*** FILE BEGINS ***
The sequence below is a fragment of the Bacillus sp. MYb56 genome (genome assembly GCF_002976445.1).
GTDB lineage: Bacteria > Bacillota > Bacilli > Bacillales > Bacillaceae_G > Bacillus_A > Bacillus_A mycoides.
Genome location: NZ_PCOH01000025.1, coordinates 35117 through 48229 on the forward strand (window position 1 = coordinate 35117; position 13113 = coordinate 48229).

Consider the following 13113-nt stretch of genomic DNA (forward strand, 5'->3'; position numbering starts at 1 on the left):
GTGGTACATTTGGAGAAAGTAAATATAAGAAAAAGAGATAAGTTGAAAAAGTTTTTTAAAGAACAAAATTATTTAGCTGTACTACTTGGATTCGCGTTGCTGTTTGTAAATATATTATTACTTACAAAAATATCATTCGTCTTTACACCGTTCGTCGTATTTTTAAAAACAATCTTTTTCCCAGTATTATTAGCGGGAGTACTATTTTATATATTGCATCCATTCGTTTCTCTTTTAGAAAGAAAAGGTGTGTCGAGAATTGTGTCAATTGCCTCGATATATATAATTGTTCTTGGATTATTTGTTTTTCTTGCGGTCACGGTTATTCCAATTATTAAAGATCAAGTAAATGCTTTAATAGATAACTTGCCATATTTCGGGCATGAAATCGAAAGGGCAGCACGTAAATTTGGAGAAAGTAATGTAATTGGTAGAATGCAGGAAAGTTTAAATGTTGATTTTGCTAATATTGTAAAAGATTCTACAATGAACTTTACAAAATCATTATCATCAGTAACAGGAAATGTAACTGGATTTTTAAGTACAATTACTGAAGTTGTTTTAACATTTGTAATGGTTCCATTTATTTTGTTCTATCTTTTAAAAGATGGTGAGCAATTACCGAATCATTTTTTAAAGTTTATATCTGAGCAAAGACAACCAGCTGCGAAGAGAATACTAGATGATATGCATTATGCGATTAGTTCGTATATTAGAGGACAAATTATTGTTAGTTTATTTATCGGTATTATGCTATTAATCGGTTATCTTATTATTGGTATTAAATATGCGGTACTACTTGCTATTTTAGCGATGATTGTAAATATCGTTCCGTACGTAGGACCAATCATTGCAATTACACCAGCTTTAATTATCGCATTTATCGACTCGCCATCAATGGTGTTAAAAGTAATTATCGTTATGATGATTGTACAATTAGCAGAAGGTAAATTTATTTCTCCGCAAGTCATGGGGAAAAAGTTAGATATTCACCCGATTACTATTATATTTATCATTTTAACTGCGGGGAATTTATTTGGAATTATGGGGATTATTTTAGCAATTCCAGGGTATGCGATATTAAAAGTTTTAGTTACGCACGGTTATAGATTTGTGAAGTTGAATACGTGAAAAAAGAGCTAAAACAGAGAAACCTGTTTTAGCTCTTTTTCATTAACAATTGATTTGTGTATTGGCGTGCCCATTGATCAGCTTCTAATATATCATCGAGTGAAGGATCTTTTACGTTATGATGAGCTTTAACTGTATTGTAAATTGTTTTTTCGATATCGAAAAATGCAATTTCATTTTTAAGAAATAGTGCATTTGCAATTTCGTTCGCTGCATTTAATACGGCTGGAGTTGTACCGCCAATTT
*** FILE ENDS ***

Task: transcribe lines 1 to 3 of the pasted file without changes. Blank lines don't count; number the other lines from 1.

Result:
The sequence below is a fragment of the Bacillus sp. MYb56 genome (genome assembly GCF_002976445.1).
GTDB lineage: Bacteria > Bacillota > Bacilli > Bacillales > Bacillaceae_G > Bacillus_A > Bacillus_A mycoides.
Genome location: NZ_PCOH01000025.1, coordinates 35117 through 48229 on the forward strand (window position 1 = coordinate 35117; position 13113 = coordinate 48229).